Today, I had the good fortune to sit in on a “Listening” with the California Arts Council and local Los Angeles arts advocates at the Wells Fargo Theater at the Autry Museum. One thing that seems to run through the Arts Community is a concerned and educated tone of voice. I was particularly impressed with an extempore talk given by John Gallogly, Executive Director of Theatre West.
Gallogly made mention of EIRs: Environmental Impact Reports that are made all the time to show how our physical environment is impacted by our human invasion of nature. He suggested that the State of California organize a CIR: Cultural Impact Report that would show in a very real way how one student dropping out of school because he/she could no longer participate in art or theatre or music classes fiscally impacts the state.
Below are some of Gallogly’s comments, edited to emphasize the main point that he made that was most impressive to me: the vital importance of the Arts and Culture aspects of our daily lives in California. By urging support of AB580, the California Arts Council may again regain funding to further the Arts and in so doing move to save lives and funds in the future. Wyoming spends more per capita on the Arts than we do in California. I have not vetted Gallogly's statistics, but it makes sense to me that finding ways to create an atmosphere where art may thrive certainly is a very good idea. Michael Sheehan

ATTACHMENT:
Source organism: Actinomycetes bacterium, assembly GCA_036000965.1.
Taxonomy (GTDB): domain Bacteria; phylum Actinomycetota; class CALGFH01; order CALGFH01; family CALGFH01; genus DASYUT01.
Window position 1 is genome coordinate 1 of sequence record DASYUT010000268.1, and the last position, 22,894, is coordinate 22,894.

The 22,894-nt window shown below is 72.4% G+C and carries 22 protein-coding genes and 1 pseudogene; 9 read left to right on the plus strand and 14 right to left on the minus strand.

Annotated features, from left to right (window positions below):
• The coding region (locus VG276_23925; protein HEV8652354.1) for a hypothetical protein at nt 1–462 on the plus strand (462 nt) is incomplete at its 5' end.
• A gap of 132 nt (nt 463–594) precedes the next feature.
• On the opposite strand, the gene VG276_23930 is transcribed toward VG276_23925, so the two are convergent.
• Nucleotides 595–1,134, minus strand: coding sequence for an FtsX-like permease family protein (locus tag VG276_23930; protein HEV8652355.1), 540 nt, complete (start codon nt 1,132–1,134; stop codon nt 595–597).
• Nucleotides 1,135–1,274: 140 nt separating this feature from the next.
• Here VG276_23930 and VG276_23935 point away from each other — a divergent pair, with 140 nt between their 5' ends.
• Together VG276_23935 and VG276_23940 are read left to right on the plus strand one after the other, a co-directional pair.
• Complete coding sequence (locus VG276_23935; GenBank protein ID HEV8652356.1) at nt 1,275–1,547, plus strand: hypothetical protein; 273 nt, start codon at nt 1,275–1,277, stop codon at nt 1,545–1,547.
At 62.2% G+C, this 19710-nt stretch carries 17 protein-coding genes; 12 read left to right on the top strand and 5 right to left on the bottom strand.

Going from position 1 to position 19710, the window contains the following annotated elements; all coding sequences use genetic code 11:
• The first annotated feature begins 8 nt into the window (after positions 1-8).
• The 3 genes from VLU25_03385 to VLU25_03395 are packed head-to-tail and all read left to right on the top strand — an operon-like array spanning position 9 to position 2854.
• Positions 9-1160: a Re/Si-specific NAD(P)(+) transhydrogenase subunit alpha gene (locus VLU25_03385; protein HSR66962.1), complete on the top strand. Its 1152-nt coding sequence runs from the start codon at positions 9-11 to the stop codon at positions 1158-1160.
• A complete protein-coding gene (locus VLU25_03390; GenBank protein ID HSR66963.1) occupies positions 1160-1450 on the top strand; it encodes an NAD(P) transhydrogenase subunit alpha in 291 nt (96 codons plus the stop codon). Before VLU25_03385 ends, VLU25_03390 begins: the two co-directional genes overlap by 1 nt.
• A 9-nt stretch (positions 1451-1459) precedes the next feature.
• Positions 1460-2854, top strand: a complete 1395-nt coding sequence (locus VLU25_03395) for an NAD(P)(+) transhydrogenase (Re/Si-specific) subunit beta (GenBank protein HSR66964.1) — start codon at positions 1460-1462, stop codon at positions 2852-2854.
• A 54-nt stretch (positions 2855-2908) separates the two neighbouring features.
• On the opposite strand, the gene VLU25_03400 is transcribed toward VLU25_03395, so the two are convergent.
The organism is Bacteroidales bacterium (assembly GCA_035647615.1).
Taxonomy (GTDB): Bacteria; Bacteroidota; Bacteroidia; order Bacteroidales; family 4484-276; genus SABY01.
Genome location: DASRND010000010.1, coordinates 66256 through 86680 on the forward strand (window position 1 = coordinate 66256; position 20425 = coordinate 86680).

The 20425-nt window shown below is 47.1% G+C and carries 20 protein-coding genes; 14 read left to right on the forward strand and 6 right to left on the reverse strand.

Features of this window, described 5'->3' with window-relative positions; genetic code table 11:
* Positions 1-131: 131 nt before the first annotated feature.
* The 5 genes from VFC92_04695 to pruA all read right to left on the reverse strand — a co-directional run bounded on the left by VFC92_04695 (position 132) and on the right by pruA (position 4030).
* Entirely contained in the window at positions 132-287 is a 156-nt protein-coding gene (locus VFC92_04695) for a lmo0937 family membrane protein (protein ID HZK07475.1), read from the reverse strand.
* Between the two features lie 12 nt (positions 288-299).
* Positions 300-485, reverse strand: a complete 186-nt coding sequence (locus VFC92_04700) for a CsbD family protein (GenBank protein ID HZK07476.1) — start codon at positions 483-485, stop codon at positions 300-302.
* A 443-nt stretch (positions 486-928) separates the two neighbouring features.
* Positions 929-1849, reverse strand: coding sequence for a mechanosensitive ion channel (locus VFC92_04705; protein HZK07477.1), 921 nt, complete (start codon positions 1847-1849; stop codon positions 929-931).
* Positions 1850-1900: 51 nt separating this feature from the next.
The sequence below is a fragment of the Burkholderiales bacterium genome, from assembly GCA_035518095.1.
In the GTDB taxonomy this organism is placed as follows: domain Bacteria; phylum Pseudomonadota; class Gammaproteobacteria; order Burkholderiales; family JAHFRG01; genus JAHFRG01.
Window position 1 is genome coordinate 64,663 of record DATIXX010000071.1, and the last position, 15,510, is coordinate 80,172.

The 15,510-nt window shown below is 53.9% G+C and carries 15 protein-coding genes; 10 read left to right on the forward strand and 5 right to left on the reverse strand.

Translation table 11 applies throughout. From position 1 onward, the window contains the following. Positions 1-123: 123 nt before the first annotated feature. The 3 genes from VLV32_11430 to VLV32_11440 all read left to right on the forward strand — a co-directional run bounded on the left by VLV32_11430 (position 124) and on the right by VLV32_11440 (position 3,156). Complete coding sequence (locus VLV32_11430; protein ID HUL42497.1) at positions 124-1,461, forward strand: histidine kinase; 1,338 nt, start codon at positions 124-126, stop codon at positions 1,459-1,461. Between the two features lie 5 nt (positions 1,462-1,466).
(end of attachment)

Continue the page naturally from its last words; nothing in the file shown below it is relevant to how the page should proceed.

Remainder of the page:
“Create a Cultural Impact Report (CIR) ala an Environmental Impact Report. At the beginning of any planning process across all state departments, research and apply the known, off the shelf, cheaper arts solutions wherever they are appropriate, just as one does with an EIR.
Myriad studies in prisons, juvenile justice, hospitals, elder care, early education, after school programs etc. all show how involvement in the arts leads to better end results at lower cost. For example in post op patients who are exposed to 1/2 hour of live music in their rooms have shorter hospital stays (by 1/2 day) and a better rate of recovery. (Americans for the Arts)
Do the cost benefit analysis of that equation and the $100 investment in a musician pays a 5,000% rate of return in reduced hospital costs. Each high school dropout costs society $285,000 over a lifetime in lowered earnings, less taxes paid, more frequent incarceration, early and/or out of wedlock pregnancy, more use of social services, etc. (NY Times, two articles).
We all know many students only stay in school for athletics. There are at least as many whose reason to get up in the morning is glee club, band, drama dept, etc. If a drama teacher costs $100,000 a year and keeps one child in school every two years, it's still a huge return of investment. Instituting a Cultural Impact Report would help create access and LOWER costs for the state across multiple platforms. It seems clear to me that investing in the California Arts Council in this way would save the state an enormous amount of money even while providing more access to those who need it most.“
Mike Boehm's article has much of the important information that supporters of the arts should know: